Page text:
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NONFICTION : KOOP: The Memoirs of America’s Family Doctor <i> by C. Everett Koop, M.D. (Random House: $22.50; 332 pp.)</i>

While we may remember Koop as the man who stood proudly in his stark white admiral’s uniform ready to lead his fleet of hospitals into battle against the nation’s health problems, his authority in the Reagan Administration is perhaps better symbolized by his first day at work. Told to report to a little office, starkly empty except for a desk and chair, he busies himself cleaning the dusty room until, “hours later,” he is finally introduced to his new boss. Things spiral down from there. Ridiculed first by liberals as “Dr. Kook” or “Dr. Unqualified” and then by conservatives, he is advised by a Hill sage to “keep your head down and your mouth shut.”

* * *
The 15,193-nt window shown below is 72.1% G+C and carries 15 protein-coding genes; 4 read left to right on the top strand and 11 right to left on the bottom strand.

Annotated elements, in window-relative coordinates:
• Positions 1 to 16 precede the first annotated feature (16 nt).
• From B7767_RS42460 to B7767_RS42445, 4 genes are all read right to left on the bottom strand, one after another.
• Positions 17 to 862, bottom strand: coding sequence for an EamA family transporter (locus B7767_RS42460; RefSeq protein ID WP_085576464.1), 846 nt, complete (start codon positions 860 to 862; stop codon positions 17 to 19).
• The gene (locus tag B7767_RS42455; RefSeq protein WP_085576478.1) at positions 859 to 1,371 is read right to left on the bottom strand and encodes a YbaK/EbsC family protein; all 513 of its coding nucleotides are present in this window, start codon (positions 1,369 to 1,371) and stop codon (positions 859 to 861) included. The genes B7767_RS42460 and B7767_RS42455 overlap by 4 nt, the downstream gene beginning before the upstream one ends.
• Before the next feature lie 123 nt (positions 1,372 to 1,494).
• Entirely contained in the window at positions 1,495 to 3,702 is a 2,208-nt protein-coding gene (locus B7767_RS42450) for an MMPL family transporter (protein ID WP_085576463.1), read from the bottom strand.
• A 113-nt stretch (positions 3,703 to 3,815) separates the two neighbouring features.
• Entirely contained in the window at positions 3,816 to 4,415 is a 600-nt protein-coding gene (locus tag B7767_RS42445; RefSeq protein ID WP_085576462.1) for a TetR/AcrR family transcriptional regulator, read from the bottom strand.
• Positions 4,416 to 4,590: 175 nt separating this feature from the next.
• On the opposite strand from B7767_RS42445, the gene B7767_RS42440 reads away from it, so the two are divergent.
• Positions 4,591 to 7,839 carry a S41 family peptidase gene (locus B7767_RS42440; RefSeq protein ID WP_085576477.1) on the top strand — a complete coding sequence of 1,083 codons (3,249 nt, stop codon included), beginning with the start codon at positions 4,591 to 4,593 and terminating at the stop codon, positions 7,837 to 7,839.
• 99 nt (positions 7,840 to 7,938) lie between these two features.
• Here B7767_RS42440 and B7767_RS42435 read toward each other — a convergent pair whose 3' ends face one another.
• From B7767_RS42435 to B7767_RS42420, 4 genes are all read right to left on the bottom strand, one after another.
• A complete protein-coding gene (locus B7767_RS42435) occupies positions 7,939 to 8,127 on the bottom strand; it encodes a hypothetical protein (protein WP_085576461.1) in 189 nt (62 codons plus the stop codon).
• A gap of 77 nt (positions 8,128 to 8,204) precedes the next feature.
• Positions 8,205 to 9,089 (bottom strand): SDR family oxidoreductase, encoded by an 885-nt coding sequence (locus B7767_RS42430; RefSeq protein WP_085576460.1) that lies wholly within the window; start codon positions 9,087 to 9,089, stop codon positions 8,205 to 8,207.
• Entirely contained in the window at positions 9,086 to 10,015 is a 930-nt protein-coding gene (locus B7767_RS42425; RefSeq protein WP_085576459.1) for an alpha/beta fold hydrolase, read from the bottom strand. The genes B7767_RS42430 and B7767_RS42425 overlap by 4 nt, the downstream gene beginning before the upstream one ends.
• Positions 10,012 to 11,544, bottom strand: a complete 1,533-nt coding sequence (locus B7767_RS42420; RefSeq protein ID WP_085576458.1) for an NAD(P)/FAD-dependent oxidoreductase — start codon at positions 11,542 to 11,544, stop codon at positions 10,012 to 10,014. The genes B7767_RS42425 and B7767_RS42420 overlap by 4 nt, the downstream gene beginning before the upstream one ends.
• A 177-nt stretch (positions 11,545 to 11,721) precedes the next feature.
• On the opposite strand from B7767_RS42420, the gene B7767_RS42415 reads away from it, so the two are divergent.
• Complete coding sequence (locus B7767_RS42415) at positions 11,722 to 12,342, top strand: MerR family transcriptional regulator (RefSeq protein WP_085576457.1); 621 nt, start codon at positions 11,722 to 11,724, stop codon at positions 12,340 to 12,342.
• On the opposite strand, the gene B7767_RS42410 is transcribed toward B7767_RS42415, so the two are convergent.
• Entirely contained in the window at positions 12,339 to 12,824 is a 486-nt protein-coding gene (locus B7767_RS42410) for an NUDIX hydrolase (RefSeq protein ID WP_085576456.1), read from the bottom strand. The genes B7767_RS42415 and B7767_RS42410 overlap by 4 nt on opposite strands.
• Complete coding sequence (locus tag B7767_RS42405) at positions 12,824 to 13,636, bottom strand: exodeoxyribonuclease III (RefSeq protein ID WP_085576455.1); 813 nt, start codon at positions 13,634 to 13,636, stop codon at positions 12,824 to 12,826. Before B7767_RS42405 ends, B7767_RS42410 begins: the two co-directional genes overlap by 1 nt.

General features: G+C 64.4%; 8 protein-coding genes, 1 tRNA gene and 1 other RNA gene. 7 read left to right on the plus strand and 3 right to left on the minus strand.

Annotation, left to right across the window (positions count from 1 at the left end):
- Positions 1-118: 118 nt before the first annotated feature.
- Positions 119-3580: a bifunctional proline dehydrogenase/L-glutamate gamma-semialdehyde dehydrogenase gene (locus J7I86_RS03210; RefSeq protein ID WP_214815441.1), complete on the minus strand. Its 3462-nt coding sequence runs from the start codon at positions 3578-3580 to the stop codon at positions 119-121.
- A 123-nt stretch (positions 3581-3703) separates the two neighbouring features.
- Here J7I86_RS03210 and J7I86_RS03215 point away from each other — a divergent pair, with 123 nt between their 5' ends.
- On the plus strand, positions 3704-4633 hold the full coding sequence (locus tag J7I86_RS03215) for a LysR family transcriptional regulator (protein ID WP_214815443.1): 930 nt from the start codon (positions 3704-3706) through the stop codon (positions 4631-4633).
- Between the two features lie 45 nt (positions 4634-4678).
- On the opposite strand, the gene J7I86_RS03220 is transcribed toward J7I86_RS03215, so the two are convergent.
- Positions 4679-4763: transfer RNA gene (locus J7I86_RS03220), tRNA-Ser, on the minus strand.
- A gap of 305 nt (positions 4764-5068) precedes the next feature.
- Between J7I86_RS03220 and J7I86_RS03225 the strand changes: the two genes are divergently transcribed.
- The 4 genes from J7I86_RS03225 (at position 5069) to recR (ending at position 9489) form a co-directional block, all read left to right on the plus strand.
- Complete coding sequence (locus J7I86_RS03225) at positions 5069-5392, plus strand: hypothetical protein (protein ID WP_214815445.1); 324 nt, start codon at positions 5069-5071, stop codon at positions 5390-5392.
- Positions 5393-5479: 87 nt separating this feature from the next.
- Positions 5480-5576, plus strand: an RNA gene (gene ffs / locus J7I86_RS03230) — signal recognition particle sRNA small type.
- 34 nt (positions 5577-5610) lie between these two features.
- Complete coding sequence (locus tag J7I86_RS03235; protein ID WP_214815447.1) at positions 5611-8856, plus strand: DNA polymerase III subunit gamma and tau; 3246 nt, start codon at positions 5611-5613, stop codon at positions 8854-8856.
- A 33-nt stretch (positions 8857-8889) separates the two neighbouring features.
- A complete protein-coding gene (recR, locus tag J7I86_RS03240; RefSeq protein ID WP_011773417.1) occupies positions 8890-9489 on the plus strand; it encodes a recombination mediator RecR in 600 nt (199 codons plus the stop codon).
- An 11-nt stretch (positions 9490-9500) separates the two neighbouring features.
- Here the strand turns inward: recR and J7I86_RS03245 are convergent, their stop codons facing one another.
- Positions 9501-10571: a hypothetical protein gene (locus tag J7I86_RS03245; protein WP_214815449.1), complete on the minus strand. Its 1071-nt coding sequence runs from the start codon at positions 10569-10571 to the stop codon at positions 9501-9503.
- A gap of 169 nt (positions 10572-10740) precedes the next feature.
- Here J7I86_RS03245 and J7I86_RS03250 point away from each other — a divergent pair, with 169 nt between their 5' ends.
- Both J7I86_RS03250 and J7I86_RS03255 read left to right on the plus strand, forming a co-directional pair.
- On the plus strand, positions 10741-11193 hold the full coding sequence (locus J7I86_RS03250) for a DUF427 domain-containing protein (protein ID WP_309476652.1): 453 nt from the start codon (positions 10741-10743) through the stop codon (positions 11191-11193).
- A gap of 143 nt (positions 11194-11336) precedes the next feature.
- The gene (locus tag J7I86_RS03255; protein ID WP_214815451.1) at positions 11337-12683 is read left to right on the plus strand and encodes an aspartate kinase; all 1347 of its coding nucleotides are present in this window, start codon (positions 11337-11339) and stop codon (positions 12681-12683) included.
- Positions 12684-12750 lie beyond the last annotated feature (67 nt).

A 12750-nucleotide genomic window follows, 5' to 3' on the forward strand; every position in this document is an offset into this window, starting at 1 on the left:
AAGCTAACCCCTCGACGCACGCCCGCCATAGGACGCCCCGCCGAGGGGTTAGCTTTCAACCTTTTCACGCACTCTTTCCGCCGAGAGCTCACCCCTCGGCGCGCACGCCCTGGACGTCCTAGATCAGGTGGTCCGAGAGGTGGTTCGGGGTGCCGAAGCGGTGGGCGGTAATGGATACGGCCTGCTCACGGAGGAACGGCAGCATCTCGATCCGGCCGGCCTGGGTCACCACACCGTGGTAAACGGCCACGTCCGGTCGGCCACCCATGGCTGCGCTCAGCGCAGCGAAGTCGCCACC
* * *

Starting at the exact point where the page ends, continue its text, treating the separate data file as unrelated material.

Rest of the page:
Koop ignores the advice, emboldened, like Mr. Smith gone to Washington, by the view outside his little window--an American flag flapping briskly in front of the Capitol dome--and by the memory of his earlier success as a pediatric surgeon in reducing the mortality rate of newborns. Like many surgeons, Koop is more a man of action than reflection, and so his reasoning is sometimes glib: When presented with Siamese twins sharing the same heart, for instance, he resolves the problem by observing that “The smaller was essentially a parasite on the other. It was clear we had no choice about which twin would have to be sacrificed.” But Koop’s stinging indictment of our health-care system is shocking coming from someone who served for so long at its helm. Calling it “our dysfunctional health care system,” “our health scare system” and “our health care non -system,” Koop advocates a “thorough overhaul” of an industry that spends more and more money to serve fewer and fewer people.


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